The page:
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From the Adriatic to the Tyrrhenian Seas in 5 weeks (Italy & Croatia)

From the Adriatic to the Tyrrhenian Seas in 5 weeks (Italy & Croatia)

Old Nov 13th, 2021, 10:53 AM
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From the Adriatic to the Tyrrhenian Seas in 5 weeks (Italy & Croatia)

From the Adriatic to the Tyrrhenian in 5 weeks,
or,
Steps and Stairs in Croatia and Italy


A strange new travel world
After 11/2 years of no travel, much uncertainty and anxiety, we finally made our first overseas trip! Having cancelled 3 long trips, I was itching to travel again. And when Croatia opened up, M & I decided it was time! I booked a trip for 5 weeks, flying into Zagreb and out of Dubrovnik, with no specific itinerary in mind.

As you all know by now, travel today is not what it was BC (before Covid). There are the ever-changing Covid restrictions, determining what is open and to whom. It’s a challenge figuring out the rules to travel and, even if you made sense of it today, it may change by tomorrow or the next day. And each destination has its own rules so even though you’ve figured it out for one, location, it won’t be the same for another! Get used to the bumpy ride!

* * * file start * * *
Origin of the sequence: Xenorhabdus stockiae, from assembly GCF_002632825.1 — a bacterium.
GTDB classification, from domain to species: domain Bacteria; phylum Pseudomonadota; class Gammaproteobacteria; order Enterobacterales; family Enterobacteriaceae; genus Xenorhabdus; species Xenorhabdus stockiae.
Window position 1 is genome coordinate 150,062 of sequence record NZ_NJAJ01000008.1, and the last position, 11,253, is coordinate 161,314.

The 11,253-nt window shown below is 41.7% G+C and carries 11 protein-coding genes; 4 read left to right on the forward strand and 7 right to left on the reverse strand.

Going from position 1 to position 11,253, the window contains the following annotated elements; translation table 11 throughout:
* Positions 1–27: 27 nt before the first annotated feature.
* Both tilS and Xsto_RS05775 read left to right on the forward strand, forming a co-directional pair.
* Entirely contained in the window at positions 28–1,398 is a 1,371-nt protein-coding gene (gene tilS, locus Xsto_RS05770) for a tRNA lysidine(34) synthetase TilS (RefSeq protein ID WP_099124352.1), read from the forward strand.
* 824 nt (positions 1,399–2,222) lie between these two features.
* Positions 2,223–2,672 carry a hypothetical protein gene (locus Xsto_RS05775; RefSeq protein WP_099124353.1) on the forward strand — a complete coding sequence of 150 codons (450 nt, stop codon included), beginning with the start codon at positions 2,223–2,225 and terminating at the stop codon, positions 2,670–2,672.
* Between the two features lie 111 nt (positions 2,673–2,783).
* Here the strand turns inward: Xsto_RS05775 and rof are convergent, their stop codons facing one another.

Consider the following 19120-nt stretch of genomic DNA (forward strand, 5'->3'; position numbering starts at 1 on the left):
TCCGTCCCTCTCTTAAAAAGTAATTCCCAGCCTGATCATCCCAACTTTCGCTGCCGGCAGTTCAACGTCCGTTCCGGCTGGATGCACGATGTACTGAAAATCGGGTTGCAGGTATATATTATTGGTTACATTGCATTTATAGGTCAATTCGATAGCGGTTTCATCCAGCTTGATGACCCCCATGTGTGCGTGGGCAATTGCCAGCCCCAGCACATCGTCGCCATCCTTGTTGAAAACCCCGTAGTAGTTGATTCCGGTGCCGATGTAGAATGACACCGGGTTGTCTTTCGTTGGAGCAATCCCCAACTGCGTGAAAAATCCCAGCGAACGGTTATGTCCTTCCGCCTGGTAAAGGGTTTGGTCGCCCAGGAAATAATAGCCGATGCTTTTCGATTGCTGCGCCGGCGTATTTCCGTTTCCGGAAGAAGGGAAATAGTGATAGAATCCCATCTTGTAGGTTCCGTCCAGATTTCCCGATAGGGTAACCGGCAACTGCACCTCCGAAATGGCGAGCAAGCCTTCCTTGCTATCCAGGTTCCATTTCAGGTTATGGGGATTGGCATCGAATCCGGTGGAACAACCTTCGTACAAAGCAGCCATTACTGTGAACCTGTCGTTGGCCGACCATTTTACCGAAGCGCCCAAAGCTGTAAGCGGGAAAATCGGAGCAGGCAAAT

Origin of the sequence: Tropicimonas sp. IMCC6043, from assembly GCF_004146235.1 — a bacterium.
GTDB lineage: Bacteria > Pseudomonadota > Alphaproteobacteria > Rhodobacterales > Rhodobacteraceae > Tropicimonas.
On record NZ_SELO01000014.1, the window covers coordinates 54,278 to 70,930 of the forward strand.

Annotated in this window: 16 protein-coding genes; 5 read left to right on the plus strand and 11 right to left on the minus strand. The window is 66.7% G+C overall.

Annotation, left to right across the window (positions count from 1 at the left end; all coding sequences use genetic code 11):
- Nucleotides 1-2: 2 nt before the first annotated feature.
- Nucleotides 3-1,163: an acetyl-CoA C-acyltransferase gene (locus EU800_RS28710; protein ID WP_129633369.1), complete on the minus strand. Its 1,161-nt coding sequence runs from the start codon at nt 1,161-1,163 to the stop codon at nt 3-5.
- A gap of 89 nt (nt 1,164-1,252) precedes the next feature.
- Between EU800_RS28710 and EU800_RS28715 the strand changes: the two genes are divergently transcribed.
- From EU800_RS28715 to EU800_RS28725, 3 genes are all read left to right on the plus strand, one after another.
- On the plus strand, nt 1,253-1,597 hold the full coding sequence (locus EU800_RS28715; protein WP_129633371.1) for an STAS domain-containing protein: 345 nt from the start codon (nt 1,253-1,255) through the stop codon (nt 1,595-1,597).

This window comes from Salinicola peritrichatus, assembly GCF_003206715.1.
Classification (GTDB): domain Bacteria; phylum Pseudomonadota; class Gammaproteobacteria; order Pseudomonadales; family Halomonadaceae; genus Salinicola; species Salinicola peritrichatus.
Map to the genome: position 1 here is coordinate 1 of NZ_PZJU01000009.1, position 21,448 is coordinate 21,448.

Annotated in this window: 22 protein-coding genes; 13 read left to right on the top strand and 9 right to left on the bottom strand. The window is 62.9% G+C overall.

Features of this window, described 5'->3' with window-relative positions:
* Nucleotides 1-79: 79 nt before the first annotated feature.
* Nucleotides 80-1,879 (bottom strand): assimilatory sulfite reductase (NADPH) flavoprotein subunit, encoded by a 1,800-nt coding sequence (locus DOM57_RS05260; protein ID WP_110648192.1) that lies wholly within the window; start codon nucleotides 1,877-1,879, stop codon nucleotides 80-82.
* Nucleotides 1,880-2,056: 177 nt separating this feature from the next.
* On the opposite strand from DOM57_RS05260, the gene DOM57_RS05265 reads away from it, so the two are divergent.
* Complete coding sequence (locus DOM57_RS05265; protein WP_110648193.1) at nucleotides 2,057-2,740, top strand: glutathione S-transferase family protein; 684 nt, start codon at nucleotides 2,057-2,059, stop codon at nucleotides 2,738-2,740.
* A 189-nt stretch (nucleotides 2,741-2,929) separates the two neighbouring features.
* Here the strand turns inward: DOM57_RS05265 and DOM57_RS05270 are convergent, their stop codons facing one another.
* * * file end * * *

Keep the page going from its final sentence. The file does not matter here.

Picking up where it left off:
Several months after I booked the tickets to Croatia, Italy opened up its borders for travel. We had been there 2 years before and we’d been eager to return, seeing a few new places and returning to a couple of familiar places. And I was able to change my flights and reschedule them, thanks to United’s new, no-fee policy for changing reservations!

And, added bonus, since we were already in the EU (minimum of 2 weeks), we were not under covid restrictions for US travellers, but for those within the EU. There was no need to take a Covid test since we will have been in Croatia for more than 2 weeks prior to our travel to Italy!

The itinerary
We traveled for 5 weeks, first flying to Croatia where we traveled for just under 3 weeks, then a ferry to Italy for 2 weeks, visiting Puglia & Matera, making a return visit to the small town of Atrani (Amalfi Coast) finally finishing in Naples. We left NYC on September 14 and returned on October 20. It was quite a remarkable trip!

Itinerary:
Croatia
Zagreb - 3
Rovinj – 4
Plitvice National Park – 1
Zadar - 2
Split – 4
Korcula – 2
Dubrovnik – 3

Transition - Croatia to Italy
Dubrovnik – Bari overnight ferry – 1

Italy
Polignano a Mare – 4
Lecce – 3
Matera – 2
Atrani – 3
Naples – 3

Practicalities and other general travel thoughts: